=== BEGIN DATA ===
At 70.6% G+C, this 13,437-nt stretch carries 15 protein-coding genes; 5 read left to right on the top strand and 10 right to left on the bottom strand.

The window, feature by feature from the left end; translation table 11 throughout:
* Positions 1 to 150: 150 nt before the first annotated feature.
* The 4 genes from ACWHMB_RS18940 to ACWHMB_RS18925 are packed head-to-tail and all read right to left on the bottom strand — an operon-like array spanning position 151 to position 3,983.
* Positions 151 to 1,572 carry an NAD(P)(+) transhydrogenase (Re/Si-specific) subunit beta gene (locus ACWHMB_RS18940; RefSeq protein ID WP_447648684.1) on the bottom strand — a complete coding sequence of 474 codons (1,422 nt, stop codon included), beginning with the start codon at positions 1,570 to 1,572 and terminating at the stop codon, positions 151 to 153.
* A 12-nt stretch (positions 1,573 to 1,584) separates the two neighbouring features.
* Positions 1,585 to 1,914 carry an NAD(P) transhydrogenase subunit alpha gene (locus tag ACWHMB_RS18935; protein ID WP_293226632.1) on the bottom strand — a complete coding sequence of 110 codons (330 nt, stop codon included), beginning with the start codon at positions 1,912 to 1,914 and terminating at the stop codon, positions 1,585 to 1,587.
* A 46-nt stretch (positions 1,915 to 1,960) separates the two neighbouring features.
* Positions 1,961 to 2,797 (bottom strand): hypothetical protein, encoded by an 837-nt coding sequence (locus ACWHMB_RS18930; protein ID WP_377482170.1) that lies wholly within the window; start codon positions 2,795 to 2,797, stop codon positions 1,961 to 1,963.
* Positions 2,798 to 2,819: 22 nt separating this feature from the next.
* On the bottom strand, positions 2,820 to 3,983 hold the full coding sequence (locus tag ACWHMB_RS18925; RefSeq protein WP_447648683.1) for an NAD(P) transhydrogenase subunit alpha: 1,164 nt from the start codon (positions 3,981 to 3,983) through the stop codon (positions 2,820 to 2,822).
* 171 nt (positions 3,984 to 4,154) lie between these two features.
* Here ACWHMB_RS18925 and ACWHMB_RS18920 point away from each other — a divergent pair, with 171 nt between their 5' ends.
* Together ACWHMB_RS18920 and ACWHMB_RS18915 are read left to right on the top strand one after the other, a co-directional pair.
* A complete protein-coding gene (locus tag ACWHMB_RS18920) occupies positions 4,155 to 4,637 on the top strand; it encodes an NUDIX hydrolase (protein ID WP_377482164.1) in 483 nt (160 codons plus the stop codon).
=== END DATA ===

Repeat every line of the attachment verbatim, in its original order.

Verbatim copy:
At 70.6% G+C, this 13,437-nt stretch carries 15 protein-coding genes; 5 read left to right on the top strand and 10 right to left on the bottom strand.

The window, feature by feature from the left end; translation table 11 throughout:
* Positions 1 to 150: 150 nt before the first annotated feature.
* The 4 genes from ACWHMB_RS18940 to ACWHMB_RS18925 are packed head-to-tail and all read right to left on the bottom strand — an operon-like array spanning position 151 to position 3,983.
* Positions 151 to 1,572 carry an NAD(P)(+) transhydrogenase (Re/Si-specific) subunit beta gene (locus ACWHMB_RS18940; RefSeq protein ID WP_447648684.1) on the bottom strand — a complete coding sequence of 474 codons (1,422 nt, stop codon included), beginning with the start codon at positions 1,570 to 1,572 and terminating at the stop codon, positions 151 to 153.
* A 12-nt stretch (positions 1,573 to 1,584) separates the two neighbouring features.
* Positions 1,585 to 1,914 carry an NAD(P) transhydrogenase subunit alpha gene (locus tag ACWHMB_RS18935; protein ID WP_293226632.1) on the bottom strand — a complete coding sequence of 110 codons (330 nt, stop codon included), beginning with the start codon at positions 1,912 to 1,914 and terminating at the stop codon, positions 1,585 to 1,587.
* A 46-nt stretch (positions 1,915 to 1,960) separates the two neighbouring features.
* Positions 1,961 to 2,797 (bottom strand): hypothetical protein, encoded by an 837-nt coding sequence (locus ACWHMB_RS18930; protein ID WP_377482170.1) that lies wholly within the window; start codon positions 2,795 to 2,797, stop codon positions 1,961 to 1,963.
* Positions 2,798 to 2,819: 22 nt separating this feature from the next.
* On the bottom strand, positions 2,820 to 3,983 hold the full coding sequence (locus tag ACWHMB_RS18925; RefSeq protein WP_447648683.1) for an NAD(P) transhydrogenase subunit alpha: 1,164 nt from the start codon (positions 3,981 to 3,983) through the stop codon (positions 2,820 to 2,822).
* 171 nt (positions 3,984 to 4,154) lie between these two features.
* Here ACWHMB_RS18925 and ACWHMB_RS18920 point away from each other — a divergent pair, with 171 nt between their 5' ends.
* Together ACWHMB_RS18920 and ACWHMB_RS18915 are read left to right on the top strand one after the other, a co-directional pair.
* A complete protein-coding gene (locus tag ACWHMB_RS18920) occupies positions 4,155 to 4,637 on the top strand; it encodes an NUDIX hydrolase (protein ID WP_377482164.1) in 483 nt (160 codons plus the stop codon).